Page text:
Late Fall trail scouting trip.
The North Country National Scenic Trail (NCNST) is a premier footpath that stretches for about 4,600 miles linking communities, forests, and prairies across seven northern states. Already, more than 1,800 miles have been certified off-road. Additional miles follow shared paths, and some road walks remain. When completed it will be the longest off-road hiking trail in the United States.
The North Country National Scenic Trail follows existing trails whenever feasible—in New York State, the Finger Lakes Trail, the Link Trail, and the Old Erie Canal State Historic Park Towpath Trail to Rome are utilized. Within the City of Rome, planning is underway to provide a trail northward to Lake Delta along the Mohawk River route. Further north, the NCNST follows the BREIA trail from Pixley Falls to Boonville, with additional segments carrying the NCNST to Forestport. Think of this as two highway routes occupying the same roadbed for a distance.
The Link Trail was designed to connect the Finger Lakes Trail (FLT) with the Old Erie Canal State Historic Park Towpath Trail. While those two trails run east-west across New York’s Southern Tier, the Link Trail goes north-south in the central part of the state, east of Syracuse.
The Link Trail was also designed to connect natural, cultural, and historic resources and to establish links between disconnected public lands. From its south terminus, it traverses Chenango – Madison 9 State Forest, Muller Hill State Forest, Three Springs State Forest, Tioughnioga Wildlife Management Area, Dugway County Forest, the Nelson Swamp Unique Area, Stone Quarry Hill Art Park near Cazenovia, the Village of Cazenovia with its historic homes, shops and restaurants, Lorenzo State Historic Site, Chittenango Falls State Park (via a future side trail) and the Old Erie Canal State Historic Park at Canastota, NY.
Note: there are two “gaps” in the trail where a road walk is currently necessary:
Link Trail Roadwalks
Since the Link/NCTA trail stretches north to south across Madison County, it necessarily crosses private as well as public lands. Permission from private landowners is required and has not always been able to be obtained. Therefore, there are several sections where road walks bridge the gaps in this woodland trail.
The two longest road walks on the Link Trail are:
In the northern half: From Freber Rd (the old Hodge Rd) to the intersection of Ingalls Corners and Quarry Road (approximately 3 miles). The former Lehigh Valley Railroad (LVRR) right-of-way through this section no longer exist. The land is privately owned and used for agriculture and other purposes. The connecting road walk utilizes Freber, Irish Ridge, Seidenbaum, and Quarry Roads as it goes through the town of Peterboro.
In the southern half: At one time the trail was complete, traversing over a beautiful section of hillside between Rt 80 and Dugway Road. However, a 0.8 mile section of privately owned land in this section changed ownership and permission to keep the trail there was lost. Until an alternate option is secured, this short gap now necessitates a 4 mile road walk into and out of the town of Sheds to re-acquire the trail. Hikers must use the roads and not trespass on private property in this trail section.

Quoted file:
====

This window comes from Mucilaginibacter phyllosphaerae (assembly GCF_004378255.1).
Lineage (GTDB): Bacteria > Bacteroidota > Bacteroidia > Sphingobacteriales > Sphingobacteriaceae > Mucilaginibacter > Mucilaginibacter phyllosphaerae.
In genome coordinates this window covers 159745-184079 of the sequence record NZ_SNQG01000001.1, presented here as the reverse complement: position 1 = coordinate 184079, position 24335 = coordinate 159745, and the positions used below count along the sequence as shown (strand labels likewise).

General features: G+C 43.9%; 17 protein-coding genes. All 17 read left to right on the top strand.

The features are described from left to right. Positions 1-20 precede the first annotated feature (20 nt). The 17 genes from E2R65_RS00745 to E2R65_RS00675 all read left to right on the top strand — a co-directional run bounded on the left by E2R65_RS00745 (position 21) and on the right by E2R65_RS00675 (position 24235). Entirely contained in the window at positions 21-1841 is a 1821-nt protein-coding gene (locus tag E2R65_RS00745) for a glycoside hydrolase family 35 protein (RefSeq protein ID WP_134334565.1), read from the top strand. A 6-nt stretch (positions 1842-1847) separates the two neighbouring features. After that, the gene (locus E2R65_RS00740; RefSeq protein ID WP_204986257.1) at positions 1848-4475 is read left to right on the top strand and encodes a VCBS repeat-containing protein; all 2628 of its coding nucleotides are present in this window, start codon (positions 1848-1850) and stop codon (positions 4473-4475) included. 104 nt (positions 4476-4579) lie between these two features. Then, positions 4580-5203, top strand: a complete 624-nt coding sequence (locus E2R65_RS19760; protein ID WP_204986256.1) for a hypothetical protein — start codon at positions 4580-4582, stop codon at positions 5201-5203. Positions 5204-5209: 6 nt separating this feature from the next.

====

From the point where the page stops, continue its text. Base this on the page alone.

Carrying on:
Other road walks on the trail include the following shorter segments (starting from the south):
Crumb Hill and Wood Roads (south of Muller Hill)
Irish Hill and Hardscrabble Roads (southeast of Cazenovia)
Constine Bridge and Stone Quarry Rds (south of Cazenovia)
Chenango St and Rt 20 (in Cazenovia… this is all sidewalk rather than road)
Main St plus several residential side streets in Canastota (note: this will be re-routed in the near future due to a new village plan, and will likely use Rt 5 and Peterboro Rd. to bisect the heart of downtown Canastota)
Note: The trail is open from Cazenovia to Freber Road (aka Hodge Road). From the Ingalls Corner trailhead, the trail is open to the downtown section of the Village of Canastota. The northern terminus of the Link Trail is at the Canal Museum on North Canal Street in the village.
The North Country Trail Association is the nationwide non-profit organization that works in partnership with the National Park Service to build, maintain and promote the North Country National Scenic Trail (NCNST), which is also referred to as the “North Country Trail” (NCT). In New York State, the Central New York Chapter North Country Trail Association is responsible for the North Country Trail from the now established junction with the extended Onondaga Branch of the Finger Lakes Trail. to the “Blue Line” of the Adirondack Park. Blue Line. In addition, to enhance recreational opportunities on the North Country Trail in this area, the CNY Chapter also accepts the noted responsibilities for that portion of the Link Trail which provides a direct connection between the North Country Trail and the main Finger Lakes Trail in Chenango County.
Summer "work" hike.
Summer along the trail.
The Link Trail
North Country National Scenic Trail